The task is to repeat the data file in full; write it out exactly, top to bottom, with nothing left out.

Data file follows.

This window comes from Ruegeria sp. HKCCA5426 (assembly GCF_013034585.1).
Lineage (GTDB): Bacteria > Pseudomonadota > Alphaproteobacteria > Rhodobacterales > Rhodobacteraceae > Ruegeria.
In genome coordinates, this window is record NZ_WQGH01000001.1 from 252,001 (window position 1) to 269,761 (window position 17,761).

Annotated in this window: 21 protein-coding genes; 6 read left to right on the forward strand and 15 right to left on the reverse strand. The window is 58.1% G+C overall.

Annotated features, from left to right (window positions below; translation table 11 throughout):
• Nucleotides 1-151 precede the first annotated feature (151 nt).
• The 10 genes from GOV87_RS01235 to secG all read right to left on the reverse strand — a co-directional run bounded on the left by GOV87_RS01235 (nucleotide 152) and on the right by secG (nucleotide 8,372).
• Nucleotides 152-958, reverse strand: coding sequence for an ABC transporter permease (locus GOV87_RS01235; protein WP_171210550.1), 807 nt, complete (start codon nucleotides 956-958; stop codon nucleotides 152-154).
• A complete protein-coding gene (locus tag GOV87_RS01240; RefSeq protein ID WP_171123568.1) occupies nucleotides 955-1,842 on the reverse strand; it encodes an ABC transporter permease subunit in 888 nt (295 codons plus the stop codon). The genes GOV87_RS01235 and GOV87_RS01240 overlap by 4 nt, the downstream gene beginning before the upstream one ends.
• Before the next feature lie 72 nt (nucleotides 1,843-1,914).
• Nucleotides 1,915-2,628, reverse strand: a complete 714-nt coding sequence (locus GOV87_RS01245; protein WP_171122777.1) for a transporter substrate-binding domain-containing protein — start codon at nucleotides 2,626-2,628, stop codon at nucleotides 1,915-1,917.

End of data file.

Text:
This window comes from Ruegeria sp. HKCCA5426 (assembly GCF_013034585.1).
Lineage (GTDB): Bacteria > Pseudomonadota > Alphaproteobacteria > Rhodobacterales > Rhodobacteraceae > Ruegeria.
In genome coordinates, this window is record NZ_WQGH01000001.1 from 252,001 (window position 1) to 269,761 (window position 17,761).

Annotated in this window: 21 protein-coding genes; 6 read left to right on the forward strand and 15 right to left on the reverse strand. The window is 58.1% G+C overall.

Annotated features, from left to right (window positions below; translation table 11 throughout):
• Nucleotides 1-151 precede the first annotated feature (151 nt).
• The 10 genes from GOV87_RS01235 to secG all read right to left on the reverse strand — a co-directional run bounded on the left by GOV87_RS01235 (nucleotide 152) and on the right by secG (nucleotide 8,372).
• Nucleotides 152-958, reverse strand: coding sequence for an ABC transporter permease (locus GOV87_RS01235; protein WP_171210550.1), 807 nt, complete (start codon nucleotides 956-958; stop codon nucleotides 152-154).
• A complete protein-coding gene (locus tag GOV87_RS01240; RefSeq protein ID WP_171123568.1) occupies nucleotides 955-1,842 on the reverse strand; it encodes an ABC transporter permease subunit in 888 nt (295 codons plus the stop codon). The genes GOV87_RS01235 and GOV87_RS01240 overlap by 4 nt, the downstream gene beginning before the upstream one ends.
• Before the next feature lie 72 nt (nucleotides 1,843-1,914).
• Nucleotides 1,915-2,628, reverse strand: a complete 714-nt coding sequence (locus GOV87_RS01245; protein WP_171122777.1) for a transporter substrate-binding domain-containing protein — start codon at nucleotides 2,626-2,628, stop codon at nucleotides 1,915-1,917.